Decision on Menorah Display

County commissioners debated the issue for over two hours in a special meeting Tuesday afternoon after the ACLU threatened a lawsuit over separation of church and state. Commissioners rescinded a decision they made just last week because they decided to follow the advice of their county attorney rather than disregarding it as they did last week.

Commissioners first took away $7,000 in public funding for the menorah, then took away any menorah at all. The tree stands alone in front of the Leon County courthouse, and this year at least, it'll stay that way.

"We desire to make enemies of no one, however, as I said, we will, we are intending to legally pursue our freedom of religion."

Rabbi Schneur Oirechman commissioned the $10,000 menorah for the courthouse lawn. With three Christmas trees displayed at the courthouse, Rabbi Oirechman argues a menorah belongs here too.

“County workers already dug this hole to put the menorah right by the Christmas tree, but the county attorney says while a Christmas tree isn't necessarily religious, a menorah certainly is.”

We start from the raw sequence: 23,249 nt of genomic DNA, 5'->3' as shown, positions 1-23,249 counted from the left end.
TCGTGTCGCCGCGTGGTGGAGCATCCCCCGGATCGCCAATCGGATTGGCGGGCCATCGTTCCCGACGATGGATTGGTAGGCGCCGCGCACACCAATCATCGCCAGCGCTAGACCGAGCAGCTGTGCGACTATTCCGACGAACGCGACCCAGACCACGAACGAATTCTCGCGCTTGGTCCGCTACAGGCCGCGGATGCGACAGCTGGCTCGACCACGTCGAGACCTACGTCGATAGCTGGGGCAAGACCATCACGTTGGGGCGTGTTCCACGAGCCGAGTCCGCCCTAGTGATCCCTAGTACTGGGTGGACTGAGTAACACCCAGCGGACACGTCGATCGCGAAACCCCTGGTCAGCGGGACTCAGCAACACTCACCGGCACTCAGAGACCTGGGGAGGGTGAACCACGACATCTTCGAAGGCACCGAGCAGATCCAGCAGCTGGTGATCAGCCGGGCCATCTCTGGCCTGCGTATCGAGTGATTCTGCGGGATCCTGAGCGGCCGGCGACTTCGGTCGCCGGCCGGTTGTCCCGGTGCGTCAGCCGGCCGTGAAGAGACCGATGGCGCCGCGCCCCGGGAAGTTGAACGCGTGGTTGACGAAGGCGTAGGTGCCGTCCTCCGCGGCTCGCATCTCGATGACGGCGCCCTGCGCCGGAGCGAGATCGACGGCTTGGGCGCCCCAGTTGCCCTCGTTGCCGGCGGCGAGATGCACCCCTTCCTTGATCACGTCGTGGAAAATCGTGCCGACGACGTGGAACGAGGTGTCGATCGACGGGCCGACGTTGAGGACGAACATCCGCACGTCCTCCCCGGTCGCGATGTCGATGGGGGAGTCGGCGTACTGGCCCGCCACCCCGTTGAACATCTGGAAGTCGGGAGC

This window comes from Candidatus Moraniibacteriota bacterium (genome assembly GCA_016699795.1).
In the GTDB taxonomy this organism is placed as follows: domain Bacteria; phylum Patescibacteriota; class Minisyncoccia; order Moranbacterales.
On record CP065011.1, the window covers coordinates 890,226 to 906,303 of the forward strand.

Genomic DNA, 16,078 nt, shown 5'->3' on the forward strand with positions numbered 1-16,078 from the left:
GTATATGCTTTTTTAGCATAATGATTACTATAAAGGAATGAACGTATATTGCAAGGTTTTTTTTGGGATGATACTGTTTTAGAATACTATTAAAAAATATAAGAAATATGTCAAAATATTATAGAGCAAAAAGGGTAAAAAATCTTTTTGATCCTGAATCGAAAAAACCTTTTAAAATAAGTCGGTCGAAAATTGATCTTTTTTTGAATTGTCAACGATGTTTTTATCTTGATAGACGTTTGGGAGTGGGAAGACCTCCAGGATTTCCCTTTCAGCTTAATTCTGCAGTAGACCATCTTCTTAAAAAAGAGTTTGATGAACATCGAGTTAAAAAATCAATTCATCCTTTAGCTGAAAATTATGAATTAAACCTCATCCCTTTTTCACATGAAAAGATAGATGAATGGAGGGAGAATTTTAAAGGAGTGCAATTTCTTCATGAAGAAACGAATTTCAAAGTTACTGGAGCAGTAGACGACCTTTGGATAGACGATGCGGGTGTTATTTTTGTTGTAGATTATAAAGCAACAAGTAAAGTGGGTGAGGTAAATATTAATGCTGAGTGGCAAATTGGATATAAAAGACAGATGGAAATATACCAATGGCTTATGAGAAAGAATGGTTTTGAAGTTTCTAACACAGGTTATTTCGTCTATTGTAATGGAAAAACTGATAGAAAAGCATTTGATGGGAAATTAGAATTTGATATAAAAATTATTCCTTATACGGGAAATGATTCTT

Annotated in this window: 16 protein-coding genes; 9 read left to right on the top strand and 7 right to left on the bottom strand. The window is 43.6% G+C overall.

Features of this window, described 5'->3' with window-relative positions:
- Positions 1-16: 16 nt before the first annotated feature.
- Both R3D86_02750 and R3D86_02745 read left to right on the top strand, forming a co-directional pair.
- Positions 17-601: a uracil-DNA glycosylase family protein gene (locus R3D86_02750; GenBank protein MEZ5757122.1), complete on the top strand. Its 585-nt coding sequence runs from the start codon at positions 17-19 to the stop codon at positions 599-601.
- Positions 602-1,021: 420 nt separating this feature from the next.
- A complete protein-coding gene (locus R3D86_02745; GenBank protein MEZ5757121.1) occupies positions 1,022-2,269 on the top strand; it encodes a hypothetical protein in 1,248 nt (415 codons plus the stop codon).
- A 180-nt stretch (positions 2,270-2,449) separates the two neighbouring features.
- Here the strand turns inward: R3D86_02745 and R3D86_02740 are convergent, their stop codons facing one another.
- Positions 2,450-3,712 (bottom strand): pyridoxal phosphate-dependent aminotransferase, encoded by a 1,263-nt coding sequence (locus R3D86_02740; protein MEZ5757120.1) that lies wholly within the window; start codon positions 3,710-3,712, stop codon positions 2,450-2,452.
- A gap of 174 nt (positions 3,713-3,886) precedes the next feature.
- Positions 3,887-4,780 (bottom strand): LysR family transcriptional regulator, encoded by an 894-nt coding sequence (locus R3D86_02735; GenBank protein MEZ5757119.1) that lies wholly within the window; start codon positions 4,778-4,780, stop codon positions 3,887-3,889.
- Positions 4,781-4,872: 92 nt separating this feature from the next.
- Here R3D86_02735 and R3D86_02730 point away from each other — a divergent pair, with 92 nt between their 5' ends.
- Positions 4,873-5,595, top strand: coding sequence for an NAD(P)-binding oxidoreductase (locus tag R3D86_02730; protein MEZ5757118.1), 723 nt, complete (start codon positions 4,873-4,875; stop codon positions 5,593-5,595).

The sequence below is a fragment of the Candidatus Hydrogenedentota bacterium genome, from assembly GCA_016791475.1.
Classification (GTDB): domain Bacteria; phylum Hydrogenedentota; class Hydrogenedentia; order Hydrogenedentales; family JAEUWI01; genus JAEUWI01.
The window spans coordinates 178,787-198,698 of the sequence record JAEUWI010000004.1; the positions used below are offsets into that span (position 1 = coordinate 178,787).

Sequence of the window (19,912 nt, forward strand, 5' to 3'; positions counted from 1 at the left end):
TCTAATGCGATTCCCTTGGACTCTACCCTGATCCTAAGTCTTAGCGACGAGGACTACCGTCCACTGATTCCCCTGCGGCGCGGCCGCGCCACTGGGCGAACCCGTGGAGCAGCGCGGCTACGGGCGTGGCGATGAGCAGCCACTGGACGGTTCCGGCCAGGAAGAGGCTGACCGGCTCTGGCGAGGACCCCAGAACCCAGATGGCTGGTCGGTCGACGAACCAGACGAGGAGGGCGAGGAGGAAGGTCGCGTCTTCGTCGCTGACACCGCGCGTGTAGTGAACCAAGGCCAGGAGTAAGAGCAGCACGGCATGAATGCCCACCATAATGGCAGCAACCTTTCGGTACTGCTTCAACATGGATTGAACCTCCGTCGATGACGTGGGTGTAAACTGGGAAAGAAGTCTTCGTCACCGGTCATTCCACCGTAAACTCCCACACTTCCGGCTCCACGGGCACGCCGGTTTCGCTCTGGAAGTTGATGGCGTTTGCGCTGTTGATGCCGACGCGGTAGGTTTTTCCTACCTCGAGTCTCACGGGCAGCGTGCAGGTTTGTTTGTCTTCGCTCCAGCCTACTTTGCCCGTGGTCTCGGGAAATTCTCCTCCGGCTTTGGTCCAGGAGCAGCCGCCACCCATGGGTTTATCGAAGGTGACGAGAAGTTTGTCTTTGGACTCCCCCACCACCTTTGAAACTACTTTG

And other local Jews, in contrast to the rabbi, agreed.

"The members of our synagogue seem to be fairly unified with the notion we do not want the rest of the community misled to believe that a menorah is not a Jewish religious symbol."

"People are free to practice their religions or not to practice their religions as they so choose but it's not the government's business to involve itself in that process.”

Commissioners were unanimous in taking away public funding for the menorah, then split five-two on whether it should go

"If the taxpayers aren't paying for it, if we have a Christmas tree, we should also have a menorah, and I hope to goodness we never call a Christmas tree a holiday tree again," said Tony Grippa.

"If we had taken our county attorney's advice a week ago, we wouldn't be here today," Bob Rackleff said.

Rabbi Oirechman needs donations to pay for the $10,000 menorah. He plans to sue the county for the right to put it up on courthouse grounds.

Meanwhile, the city of Tallahassee will decide on Thursday whether to put up its menorah this year, a much smaller menorah that hasn't caused controversy in the past. The ACLU, however, will be watching.

Rabbi Oirechman says he received a call from the general manager of the Governor's Square Mall Tuesday, offering that as a site for the menorah ceremony. They plan to have it there Sunday night at five.